As I ate my post-concert street hotdog wrapped in bacon, I sensed something was out of my consciousness, and kept telling my friend how weirdly peaceful I felt. I woke up the next morning feeling like I’d been hit by a car. Back in spasm, ribs, neck, and sacrum out for no apparent reason. I’ve been through this enough times to know my body was asking me to be present with it. While I regretted not canceling my trainer that morning, I knew I’d feel better leaving than when I went in. On days like this, a workout is replaced by physical therapy.
Laying on a foam roller, I held 2 lb weights to gently wake up my back. In the language of the body, the back body speaks about your connection to the past, and my body was calling me to rest into it. I could feel the emotion building right under the surface. My breasts swelled with grief and rage, growing energetically bigger, the exact opposite of what I’d longed for as a teen. During those years, I regularly envisioned them caving in on themselves, sinking back into my chest cavity, victims of a quicksand incident, never to be seen again.
As my ribs let go and softened, my arms and chest started shaking, involuntarily twerking to a comedic degree. A montage of moments where hands grabbed me, strangers’ words groped me on the street, were shaken out of my tissue. This was familiar enough that I could warn my trainer, “The tears are coming, I can feel them rising.” She awkwardly patted my shoulder, knowing I was okay, and there was nothing for her to do. I just needed to let the stale emotions locked in my fascia flow and move out. The Pixies exhumed it all and brought me back to my teenage self. I cried for the lack of safety, being stuck in a girl’s body, and getting boobs at ten. Here I am with more resources and the capacity to feel through what I dissociated from the first time around. Body memories and flashbacks blow through me and then take shape in my line of sight. It’s like trying to watch a movie on a computer screen in the sun. You can make out the basic storyline and see the outlines of the characters. You have a sense of what is playing even if no one else can see it. This happened off and on throughout the session. More snapshots and feelings would surface and the next layer of physical holding would discharge.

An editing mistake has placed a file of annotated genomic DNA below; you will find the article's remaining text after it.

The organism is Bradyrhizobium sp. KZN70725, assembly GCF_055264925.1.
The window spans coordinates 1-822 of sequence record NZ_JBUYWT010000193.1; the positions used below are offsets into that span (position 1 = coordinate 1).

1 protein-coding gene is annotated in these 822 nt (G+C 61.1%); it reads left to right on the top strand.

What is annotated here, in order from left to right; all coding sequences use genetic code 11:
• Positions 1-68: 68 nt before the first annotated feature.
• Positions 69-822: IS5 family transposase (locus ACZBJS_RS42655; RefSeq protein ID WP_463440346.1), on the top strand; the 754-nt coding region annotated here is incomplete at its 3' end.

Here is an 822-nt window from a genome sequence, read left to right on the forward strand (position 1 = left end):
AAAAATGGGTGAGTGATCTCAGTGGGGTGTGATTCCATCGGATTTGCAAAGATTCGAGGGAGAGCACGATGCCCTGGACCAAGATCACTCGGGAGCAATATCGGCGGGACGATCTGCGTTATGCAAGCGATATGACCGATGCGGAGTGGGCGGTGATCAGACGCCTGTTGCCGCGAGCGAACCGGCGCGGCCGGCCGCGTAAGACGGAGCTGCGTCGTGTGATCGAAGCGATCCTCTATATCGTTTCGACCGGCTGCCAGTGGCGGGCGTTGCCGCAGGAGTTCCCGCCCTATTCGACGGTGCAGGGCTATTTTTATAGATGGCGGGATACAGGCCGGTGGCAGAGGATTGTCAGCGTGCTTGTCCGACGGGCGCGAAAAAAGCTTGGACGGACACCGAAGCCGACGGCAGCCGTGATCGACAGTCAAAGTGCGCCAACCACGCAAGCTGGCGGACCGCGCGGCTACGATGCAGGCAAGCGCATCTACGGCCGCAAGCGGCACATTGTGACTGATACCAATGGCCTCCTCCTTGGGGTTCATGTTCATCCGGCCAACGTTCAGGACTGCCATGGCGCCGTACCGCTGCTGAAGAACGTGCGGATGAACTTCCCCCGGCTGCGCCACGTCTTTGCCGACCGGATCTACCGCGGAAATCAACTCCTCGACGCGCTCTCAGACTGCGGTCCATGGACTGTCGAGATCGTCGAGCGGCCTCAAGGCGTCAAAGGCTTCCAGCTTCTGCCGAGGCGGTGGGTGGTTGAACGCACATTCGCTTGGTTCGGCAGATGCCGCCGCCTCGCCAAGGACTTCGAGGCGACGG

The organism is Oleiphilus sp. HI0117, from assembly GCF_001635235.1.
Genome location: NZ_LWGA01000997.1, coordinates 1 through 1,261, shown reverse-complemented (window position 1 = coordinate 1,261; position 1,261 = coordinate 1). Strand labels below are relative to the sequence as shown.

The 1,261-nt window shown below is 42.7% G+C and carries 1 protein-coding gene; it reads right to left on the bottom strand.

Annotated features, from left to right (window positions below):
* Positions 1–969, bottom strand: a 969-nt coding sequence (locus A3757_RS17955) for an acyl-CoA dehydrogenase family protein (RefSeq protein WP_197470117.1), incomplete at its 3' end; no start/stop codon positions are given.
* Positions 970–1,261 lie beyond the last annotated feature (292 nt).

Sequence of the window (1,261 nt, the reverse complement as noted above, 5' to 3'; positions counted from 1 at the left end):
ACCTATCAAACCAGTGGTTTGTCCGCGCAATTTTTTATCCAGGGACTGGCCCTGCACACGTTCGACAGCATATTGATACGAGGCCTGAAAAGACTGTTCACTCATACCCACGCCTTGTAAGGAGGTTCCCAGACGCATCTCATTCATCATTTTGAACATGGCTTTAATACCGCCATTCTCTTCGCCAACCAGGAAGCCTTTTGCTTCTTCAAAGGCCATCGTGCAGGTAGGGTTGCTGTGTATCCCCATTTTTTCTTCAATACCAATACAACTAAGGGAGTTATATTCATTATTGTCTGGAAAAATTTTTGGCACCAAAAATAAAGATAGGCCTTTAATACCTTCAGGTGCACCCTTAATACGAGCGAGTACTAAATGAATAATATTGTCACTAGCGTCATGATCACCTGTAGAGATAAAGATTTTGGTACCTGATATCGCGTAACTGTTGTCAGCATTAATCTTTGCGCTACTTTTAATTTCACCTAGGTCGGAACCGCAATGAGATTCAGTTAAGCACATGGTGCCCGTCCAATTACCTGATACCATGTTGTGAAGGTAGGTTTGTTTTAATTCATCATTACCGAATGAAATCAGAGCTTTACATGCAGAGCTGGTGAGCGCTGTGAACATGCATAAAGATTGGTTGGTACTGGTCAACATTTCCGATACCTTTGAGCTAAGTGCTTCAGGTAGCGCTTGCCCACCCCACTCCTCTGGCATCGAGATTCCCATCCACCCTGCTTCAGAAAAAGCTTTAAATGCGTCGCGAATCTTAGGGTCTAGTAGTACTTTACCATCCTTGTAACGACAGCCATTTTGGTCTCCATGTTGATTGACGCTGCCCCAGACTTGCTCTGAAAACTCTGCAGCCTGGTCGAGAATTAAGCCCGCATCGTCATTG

When I walked into the gym that day my spine was locked in a block. It hurt to try and turn my head. Near the end of the session, I was doing arm rotations. There is typically an area where my right arm locks out for a moment before moving around fully. Instead, my arms floated in a circle without a hitch. Something released in my upper back and nervous system, and an uncontrollable cycle of laughter and then crying began.
Constantly bracing and defending as a teen, obscured the mix of emotions that accompanied being in a body others felt entitled to touch and comment on. In high school, all my repressed rage was unleashed in my imagination toward male teachers and students. A movie scene played in my head on a loop. lt was a karate movie, where I am the martial arts master, who can slow down time and anticipate an attacker’s impulse to throw a blow before they consider it. I kicked everyone’s ass.
The strange state of peace, despite the fight response, during the concert not only reminded me of the resource music was but also how useful dissociation can be. I felt grateful for music, grateful for not feeling all those years, and grateful for a body that now feels safe enough to feel it all. After my body released what it was ready to let go of, I was awed by the power of music and my body’s relentless pursuit of freedom from past restrictions. Even a concert becomes an opportunity to heal. All those years I simply thought the angst in the music I listened to had me feel less alone or vicariously empowered because I had no voice of my own. But there is so much more to using music as a healing tool.
I got excited about the possibility of having clients share music they listened to during hard periods from childhood, the music that helped them dissociate from what was unbearable. I envision playing this music while I do bodywork with them. Increasing the pace of breath and the amount of oxygen you take in helps highlight areas in the body that hold chronic tension or numbness, and buried emotions. The music would create a hum in the cells while my fingers invite the connective tissue to spread, open, feel and release the past, creating room for what wants to be felt.
Music is a time machine transporting us back to when we had less choice, less control, less resource, and less safety. It’s not an accident that we say the same old tape is playing in our minds when we have unproductive ruminating thoughts that hold us, hostage. While continuing to listen to the same music for 20 years might support keeping you stuck in a historical state of mind, it can also liberate you when listened to with intention.